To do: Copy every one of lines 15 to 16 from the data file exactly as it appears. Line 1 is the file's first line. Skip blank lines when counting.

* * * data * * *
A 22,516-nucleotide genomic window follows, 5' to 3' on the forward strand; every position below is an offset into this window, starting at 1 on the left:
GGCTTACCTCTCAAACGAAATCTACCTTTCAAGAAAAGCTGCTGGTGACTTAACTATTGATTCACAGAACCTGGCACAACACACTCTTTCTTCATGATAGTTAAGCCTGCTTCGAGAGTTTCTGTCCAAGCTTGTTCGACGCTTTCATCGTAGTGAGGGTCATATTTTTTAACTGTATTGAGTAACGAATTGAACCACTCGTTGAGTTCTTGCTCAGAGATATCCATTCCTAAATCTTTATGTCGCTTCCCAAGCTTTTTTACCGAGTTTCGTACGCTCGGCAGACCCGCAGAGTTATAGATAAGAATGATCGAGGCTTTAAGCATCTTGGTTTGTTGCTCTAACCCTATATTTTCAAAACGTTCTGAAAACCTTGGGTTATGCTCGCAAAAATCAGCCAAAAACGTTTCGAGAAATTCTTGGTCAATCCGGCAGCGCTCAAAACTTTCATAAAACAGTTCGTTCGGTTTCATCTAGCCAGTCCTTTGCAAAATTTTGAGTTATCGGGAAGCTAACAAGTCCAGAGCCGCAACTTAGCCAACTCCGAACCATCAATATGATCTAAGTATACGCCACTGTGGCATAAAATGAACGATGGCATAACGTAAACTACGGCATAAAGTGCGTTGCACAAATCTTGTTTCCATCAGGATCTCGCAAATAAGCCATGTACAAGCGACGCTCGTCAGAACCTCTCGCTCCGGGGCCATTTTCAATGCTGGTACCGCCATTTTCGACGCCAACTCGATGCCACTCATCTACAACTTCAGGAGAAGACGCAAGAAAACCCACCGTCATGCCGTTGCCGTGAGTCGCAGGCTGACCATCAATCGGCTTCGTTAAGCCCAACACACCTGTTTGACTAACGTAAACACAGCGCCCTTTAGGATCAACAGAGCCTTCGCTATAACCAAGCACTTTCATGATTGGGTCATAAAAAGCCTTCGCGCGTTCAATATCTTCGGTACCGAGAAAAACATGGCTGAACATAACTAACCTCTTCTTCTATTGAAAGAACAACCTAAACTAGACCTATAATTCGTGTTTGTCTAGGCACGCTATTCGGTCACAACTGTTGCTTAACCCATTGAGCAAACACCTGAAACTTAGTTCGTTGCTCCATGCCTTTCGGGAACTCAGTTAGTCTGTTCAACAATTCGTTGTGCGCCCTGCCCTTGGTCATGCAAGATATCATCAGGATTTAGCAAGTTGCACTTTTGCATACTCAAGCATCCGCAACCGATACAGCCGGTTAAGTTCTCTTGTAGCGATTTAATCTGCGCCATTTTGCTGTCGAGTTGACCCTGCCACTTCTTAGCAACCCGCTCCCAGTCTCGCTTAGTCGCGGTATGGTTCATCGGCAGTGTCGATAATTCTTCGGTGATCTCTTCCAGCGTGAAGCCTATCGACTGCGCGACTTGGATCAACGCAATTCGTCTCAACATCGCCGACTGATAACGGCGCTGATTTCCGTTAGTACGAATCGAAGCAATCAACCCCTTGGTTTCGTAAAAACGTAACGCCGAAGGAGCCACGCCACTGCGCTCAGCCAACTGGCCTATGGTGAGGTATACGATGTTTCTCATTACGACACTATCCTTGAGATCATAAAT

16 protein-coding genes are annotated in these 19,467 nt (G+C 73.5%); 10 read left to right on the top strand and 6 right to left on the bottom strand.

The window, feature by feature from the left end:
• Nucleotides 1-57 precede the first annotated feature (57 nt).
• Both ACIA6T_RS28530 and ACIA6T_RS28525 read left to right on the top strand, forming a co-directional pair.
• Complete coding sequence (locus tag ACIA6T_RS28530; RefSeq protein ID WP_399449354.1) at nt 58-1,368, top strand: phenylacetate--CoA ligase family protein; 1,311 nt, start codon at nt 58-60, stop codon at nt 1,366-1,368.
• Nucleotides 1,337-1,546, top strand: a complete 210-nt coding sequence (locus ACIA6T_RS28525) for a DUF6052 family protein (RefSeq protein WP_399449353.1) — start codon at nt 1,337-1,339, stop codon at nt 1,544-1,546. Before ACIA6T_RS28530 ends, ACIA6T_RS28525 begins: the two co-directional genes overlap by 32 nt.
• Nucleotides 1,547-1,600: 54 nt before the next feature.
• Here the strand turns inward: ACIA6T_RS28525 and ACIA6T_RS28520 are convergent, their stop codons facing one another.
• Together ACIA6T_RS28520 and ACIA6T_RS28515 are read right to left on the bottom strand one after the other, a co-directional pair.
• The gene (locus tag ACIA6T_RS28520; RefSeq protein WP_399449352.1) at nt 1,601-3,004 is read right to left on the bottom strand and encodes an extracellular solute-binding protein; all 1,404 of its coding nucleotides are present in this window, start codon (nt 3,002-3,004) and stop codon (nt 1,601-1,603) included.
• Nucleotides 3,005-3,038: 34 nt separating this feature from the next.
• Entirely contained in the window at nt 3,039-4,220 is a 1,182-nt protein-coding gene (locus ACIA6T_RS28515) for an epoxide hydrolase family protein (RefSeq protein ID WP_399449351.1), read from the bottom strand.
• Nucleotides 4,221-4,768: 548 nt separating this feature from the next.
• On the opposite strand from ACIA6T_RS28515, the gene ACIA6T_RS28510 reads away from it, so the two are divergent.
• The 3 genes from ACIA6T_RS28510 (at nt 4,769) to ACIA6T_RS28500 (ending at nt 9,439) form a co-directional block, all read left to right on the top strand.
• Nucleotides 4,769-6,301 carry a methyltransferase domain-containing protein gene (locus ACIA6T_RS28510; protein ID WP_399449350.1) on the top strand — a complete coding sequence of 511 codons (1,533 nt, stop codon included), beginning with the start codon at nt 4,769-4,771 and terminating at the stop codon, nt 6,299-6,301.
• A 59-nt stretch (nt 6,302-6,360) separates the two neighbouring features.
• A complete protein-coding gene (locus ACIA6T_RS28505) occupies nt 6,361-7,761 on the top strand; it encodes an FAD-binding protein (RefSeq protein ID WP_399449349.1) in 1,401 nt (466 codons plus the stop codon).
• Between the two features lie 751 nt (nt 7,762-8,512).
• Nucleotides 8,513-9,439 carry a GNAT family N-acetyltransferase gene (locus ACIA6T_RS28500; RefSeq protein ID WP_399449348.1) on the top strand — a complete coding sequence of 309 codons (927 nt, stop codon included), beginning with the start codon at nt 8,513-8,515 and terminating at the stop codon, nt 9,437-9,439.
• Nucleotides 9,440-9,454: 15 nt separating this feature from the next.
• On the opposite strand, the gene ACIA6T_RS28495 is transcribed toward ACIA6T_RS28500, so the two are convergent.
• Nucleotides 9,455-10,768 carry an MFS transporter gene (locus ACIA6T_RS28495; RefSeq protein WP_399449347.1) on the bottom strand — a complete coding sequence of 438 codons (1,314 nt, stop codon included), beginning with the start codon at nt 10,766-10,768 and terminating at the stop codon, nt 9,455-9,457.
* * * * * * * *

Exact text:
• Nucleotides 4,221-4,768: 548 nt separating this feature from the next.
• On the opposite strand from ACIA6T_RS28515, the gene ACIA6T_RS28510 reads away from it, so the two are divergent.